TABLE 1: Summary of the different techniques for reduction of anterior shoulder dislocation.

Each of these reduction techniques utilises either traction, leverage, manipulation of the humeral head or a combination of these manoeuvres with the affected arm in various positions. Cunningham published a comprehensive review of different techniques available for reducing an anteriorly dislocated shoulder.7 The multitude of available reduction techniques speaks to the fact that not one single manoeuvre is successful in all cases.

A comparative review of four techniques suggested that the chair method was the easiest to perform and had the fastest reduction time.9 In the chair method, the patient is asked to sit on a stable chair sideways. The backrest of the chair is used as a fulcrum in the axilla. The backrest of the chair should be well-padded by a folded bed sheet or small, stiff pillow. This minimises the risks of an axillary nerve injury or iatrogenic fracture. The dislocated arm is allowed to hang over the backrest of the chair. The physician squats down behind the chair, holds the patient’s elbow with the left hand for a right shoulder dislocation and induces the patient’s arm to gently flex at the elbow (Figure 1). The physician’s other hand holds the patient’s right hand still. The patient is asked and encouraged to relax and be calm or distracted with engaging questions; traction is applied slowly by the left hand of the physician, and reduction occurs at this stage. A slight amount of external rotation can be applied by the right hand of the physician to aid in reduction.11,12

FIGURE 1: The chair method.

The reduction is successfully completed when a clunk is heard as the humeral head moves into place.

Care is taken to fully examine the brachial and radial pulses for volume and symmetry to the contralateral side, and to assess the brachial plexus as previously done before the reduction manoeuvre. The incidence of neurological injuries associated with anterior shoulder dislocation is much higher than clinically suspected. De Laat et al. looked at 101 patients with shoulder dislocation and reported that 45% of cases had electromyographic evidence of nerve injuries. The axillary and suprascapular nerves were the most injured nerves.5 Other studies have reported rates of neurological injuries varying from 13% to 36%.13,14 The reduced shoulder is protected in an arm sling with the arm to the side and the elbow flexed at 90 degrees.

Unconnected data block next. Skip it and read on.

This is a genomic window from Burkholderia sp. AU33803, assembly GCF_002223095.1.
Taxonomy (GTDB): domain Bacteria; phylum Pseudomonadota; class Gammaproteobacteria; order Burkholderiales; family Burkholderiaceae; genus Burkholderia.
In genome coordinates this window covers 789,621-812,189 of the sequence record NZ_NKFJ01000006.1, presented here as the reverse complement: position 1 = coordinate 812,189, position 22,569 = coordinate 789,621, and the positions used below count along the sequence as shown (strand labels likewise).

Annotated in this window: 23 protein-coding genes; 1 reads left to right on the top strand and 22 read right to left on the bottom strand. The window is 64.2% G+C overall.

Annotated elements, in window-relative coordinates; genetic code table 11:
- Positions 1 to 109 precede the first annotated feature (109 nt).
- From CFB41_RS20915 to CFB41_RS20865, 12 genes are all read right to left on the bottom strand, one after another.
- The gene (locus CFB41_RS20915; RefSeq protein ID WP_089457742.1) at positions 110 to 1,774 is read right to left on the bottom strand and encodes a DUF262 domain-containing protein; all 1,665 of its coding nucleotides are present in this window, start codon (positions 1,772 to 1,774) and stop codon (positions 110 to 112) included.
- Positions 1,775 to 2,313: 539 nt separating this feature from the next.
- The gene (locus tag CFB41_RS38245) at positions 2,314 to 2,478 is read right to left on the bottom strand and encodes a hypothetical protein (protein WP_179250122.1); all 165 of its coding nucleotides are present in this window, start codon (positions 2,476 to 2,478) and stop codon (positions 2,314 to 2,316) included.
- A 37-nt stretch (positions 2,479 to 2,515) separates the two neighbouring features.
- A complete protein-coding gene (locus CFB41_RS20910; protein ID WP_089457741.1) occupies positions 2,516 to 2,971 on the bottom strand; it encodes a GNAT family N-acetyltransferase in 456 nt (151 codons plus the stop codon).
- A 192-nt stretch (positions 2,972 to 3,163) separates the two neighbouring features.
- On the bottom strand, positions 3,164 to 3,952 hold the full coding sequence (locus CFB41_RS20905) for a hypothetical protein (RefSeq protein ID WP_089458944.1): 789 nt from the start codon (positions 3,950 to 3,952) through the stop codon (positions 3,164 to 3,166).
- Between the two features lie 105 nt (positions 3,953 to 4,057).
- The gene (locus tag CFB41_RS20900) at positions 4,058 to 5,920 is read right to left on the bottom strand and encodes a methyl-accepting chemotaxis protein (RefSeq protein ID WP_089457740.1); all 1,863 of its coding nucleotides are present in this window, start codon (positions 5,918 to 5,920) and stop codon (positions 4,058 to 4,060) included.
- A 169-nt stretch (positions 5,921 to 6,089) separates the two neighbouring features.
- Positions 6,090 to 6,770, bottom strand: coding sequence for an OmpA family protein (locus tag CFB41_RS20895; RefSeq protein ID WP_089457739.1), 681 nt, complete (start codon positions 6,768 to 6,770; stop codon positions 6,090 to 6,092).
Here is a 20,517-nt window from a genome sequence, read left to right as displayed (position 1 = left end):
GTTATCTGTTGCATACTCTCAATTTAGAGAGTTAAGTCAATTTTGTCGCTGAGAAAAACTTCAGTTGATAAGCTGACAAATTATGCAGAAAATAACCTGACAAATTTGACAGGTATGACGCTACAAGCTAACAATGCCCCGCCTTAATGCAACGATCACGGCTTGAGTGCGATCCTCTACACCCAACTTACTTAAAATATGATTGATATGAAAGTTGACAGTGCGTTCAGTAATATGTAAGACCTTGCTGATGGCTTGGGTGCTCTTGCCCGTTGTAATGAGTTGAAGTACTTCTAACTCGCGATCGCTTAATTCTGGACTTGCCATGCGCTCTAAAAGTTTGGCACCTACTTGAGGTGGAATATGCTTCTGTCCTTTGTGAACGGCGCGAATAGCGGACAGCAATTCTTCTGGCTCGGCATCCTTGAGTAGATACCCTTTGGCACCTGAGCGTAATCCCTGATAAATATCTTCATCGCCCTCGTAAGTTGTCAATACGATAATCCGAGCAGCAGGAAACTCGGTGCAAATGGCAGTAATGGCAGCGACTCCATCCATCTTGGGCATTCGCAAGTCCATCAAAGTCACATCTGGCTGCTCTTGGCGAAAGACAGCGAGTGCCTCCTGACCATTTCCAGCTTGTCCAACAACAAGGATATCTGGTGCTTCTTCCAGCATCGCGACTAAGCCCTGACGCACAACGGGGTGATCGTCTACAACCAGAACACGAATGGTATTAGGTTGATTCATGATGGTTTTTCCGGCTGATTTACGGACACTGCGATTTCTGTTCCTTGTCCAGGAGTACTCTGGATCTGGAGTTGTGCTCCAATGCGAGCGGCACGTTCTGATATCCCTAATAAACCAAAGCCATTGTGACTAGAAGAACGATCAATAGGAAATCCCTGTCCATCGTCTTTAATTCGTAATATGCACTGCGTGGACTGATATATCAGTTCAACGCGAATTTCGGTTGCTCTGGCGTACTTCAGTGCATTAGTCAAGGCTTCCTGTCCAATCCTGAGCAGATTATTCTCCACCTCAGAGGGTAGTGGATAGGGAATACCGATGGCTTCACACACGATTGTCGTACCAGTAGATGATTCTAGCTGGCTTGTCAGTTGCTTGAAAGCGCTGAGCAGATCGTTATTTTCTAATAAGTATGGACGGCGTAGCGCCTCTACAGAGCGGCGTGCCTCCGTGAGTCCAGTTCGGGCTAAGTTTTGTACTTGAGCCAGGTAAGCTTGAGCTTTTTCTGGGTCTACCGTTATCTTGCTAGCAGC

Control plain radiographs are mandatory. Three views must be obtained (anteroposterior, axillary view and lateral view) to confirm the reduction and rule out bony compression fractures of the humeral head (Hill-Sachs lesion), push-off fractures of the glenoid (bony Bankart lesion), bony erosions (glenoid bone loss) or to identify fractures that were initially not visible (Figure 2, Figure 3, Figure 4 and Figure 5). Kahn and Mehta reported a rate of 37.5% of fractures which were visible only on post-reduction radiographs.15

FIGURE 2: Anterior shoulder dislocation of the left shoulder; faint bony fragments are seen in the region of the greater tuberosity (blue arrow).

FIGURE 3: Same shoulder, reduced but in internal rotation, a flake of bony fragment is visible in the greater tuberosity region (blue arrow).

FIGURE 4: Same shoulder, reduced, but in external rotation, notice the well-defined, displaced greater tuberosity avulsion fracture (blue arrow).

FIGURE 5: Antero-inferior glenoid rim fracture after anterior glenohumeral dislocation.

Irreducible acute anterior shoulder dislocations

In rare cases, the clinician may not be able to reduce the shoulder after the first or second attempt without sedation. In these cases, a closed reduction manoeuvre should be attempted under appropriate sedation using a method that is feasible with the patient lying supine for better airway control and monitoring of vital signs. If the third attempt under sedation is also unsuccessful, plain radiographs should be repeated to exclude fractures that were initially missed, or iatrogenic fractures, and the patient must be urgently referred to the orthopaedic surgeon for further assessment and surgical relocation of the joint.